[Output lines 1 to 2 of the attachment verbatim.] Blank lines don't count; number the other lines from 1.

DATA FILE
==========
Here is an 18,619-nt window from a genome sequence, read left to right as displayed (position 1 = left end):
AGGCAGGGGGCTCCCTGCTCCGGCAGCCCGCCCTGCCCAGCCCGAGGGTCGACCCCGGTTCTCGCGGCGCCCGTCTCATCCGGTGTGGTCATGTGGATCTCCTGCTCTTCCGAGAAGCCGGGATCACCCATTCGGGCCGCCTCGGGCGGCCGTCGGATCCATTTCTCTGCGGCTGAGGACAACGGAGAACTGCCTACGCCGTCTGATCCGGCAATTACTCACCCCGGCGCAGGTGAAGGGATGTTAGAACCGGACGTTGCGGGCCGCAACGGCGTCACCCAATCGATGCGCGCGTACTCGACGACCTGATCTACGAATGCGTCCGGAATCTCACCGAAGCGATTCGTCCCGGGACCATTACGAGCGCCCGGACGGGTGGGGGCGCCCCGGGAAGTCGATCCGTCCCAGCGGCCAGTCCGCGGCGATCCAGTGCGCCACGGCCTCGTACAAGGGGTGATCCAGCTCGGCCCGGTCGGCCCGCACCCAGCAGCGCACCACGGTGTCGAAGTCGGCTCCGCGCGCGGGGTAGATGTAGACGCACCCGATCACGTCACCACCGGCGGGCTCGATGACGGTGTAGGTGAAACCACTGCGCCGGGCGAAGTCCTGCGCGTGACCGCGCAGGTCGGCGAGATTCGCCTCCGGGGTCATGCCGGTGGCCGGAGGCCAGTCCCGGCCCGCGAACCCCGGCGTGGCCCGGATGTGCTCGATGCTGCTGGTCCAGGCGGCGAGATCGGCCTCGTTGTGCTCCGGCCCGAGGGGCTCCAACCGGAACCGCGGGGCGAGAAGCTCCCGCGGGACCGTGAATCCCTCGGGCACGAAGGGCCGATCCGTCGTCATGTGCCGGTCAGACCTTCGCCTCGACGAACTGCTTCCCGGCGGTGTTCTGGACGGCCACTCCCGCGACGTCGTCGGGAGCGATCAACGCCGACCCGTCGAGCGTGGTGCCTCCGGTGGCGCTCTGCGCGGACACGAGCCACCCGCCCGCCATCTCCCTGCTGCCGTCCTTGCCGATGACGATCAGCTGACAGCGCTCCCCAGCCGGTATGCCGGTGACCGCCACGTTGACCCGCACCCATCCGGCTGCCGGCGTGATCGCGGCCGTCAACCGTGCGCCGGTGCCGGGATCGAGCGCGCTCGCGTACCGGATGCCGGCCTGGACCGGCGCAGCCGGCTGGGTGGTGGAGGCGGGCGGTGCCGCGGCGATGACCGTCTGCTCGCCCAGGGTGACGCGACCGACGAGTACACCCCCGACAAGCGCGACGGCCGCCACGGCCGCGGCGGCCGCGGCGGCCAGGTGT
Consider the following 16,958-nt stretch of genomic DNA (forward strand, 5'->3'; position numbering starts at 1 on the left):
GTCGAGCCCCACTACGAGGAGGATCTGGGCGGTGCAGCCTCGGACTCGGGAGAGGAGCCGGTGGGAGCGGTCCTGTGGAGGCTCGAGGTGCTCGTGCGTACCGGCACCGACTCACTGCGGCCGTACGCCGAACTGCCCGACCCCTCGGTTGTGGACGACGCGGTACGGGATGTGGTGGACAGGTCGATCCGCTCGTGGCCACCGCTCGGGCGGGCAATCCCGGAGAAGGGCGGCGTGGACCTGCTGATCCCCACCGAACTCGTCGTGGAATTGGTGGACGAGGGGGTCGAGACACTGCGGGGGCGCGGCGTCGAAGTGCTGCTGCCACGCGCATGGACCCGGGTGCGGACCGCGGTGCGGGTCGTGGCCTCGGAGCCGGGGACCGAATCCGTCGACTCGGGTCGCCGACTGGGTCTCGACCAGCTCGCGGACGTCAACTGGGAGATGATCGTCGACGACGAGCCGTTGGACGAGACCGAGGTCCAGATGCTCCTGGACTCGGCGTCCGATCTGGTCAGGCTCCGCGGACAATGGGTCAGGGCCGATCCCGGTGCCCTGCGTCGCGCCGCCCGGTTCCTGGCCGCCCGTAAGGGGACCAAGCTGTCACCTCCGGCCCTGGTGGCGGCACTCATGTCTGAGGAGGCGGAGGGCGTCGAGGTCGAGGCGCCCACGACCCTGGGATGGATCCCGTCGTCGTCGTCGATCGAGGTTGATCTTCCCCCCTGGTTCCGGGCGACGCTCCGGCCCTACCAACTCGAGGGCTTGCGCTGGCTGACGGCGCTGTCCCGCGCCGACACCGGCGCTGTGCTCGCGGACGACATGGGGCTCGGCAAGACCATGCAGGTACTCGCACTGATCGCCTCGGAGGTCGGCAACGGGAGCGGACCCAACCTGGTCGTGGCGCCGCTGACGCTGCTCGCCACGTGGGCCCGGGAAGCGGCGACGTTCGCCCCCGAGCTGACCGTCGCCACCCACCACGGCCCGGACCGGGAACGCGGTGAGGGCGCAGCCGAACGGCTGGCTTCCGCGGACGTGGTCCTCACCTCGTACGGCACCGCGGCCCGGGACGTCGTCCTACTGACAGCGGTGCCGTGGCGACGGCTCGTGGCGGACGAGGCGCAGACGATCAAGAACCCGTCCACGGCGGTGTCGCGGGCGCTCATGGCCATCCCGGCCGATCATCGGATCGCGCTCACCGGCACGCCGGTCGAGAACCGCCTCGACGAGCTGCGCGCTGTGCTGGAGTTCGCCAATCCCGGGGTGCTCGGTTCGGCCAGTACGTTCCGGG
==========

Here is an 18,619-nt window from a genome sequence, read left to right as displayed (position 1 = left end):
AGGCAGGGGGCTCCCTGCTCCGGCAGCCCGCCCTGCCCAGCCCGAGGGTCGACCCCGGTTCTCGCGGCGCCCGTCTCATCCGGTGTGGTCATGTGGATCTCCTGCTCTTCCGAGAAGCCGGGATCACCCATTCGGGCCGCCTCGGGCGGCCGTCGGATCCATTTCTCTGCGGCTGAGGACAACGGAGAACTGCCTACGCCGTCTGATCCGGCAATTACTCACCCCGGCGCAGGTGAAGGGATGTTAGAACCGGACGTTGCGGGCCGCAACGGCGTCACCCAATCGATGCGCGCGTACTCGACGACCTGATCTACGAATGCGTCCGGAATCTCACCGAAGCGATTCGTCCCGGGACCATTACGAGCGCCCGGACGGGTGGGGGCGCCCCGGGAAGTCGATCCGTCCCAGCGGCCAGTCCGCGGCGATCCAGTGCGCCACGGCCTCGTACAAGGGGTGATCCAGCTCGGCCCGGTCGGCCCGCACCCAGCAGCGCACCACGGTGTCGAAGTCGGCTCCGCGCGCGGGGTAGATGTAGACGCACCCGATCACGTCACCACCGGCGGGCTCGATGACGGTGTAGGTGAAACCACTGCGCCGGGCGAAGTCCTGCGCGTGACCGCGCAGGTCGGCGAGATTCGCCTCCGGGGTCATGCCGGTGGCCGGAGGCCAGTCCCGGCCCGCGAACCCCGGCGTGGCCCGGATGTGCTCGATGCTGCTGGTCCAGGCGGCGAGATCGGCCTCGTTGTGCTCCGGCCCGAGGGGCTCCAACCGGAACCGCGGGGCGAGAAGCTCCCGCGGGACCGTGAATCCCTCGGGCACGAAGGGCCGATCCGTCGTCATGTGCCGGTCAGACCTTCGCCTCGACGAACTGCTTCCCGGCGGTGTTCTGGACGGCCACTCCCGCGACGTCGTCGGGAGCGATCAACGCCGACCCGTCGAGCGTGGTGCCTCCGGTGGCGCTCTGCGCGGACACGAGCCACCCGCCCGCCATCTCCCTGCTGCCGTCCTTGCCGATGACGATCAGCTGACAGCGCTCCCCAGCCGGTATGCCGGTGACCGCCACGTTGACCCGCACCCATCCGGCTGCCGGCGTGATCGCGGCCGTCAACCGTGCGCCGGTGCCGGGATCGAGCGCGCTCGCGTACCGGATGCCGGCCTGGACCGGCGCAGCCGGCTGGGTGGTGGAGGCGGGCGGTGCCGCGGCGATGACCGTCTGCTCGCCCAGGGTGACGCGACCGACGAGTACACCCCCGACAAGCGCGACGGCCGCCACGGCCGCGGCGGCCGCGGCGGCCAGGTGT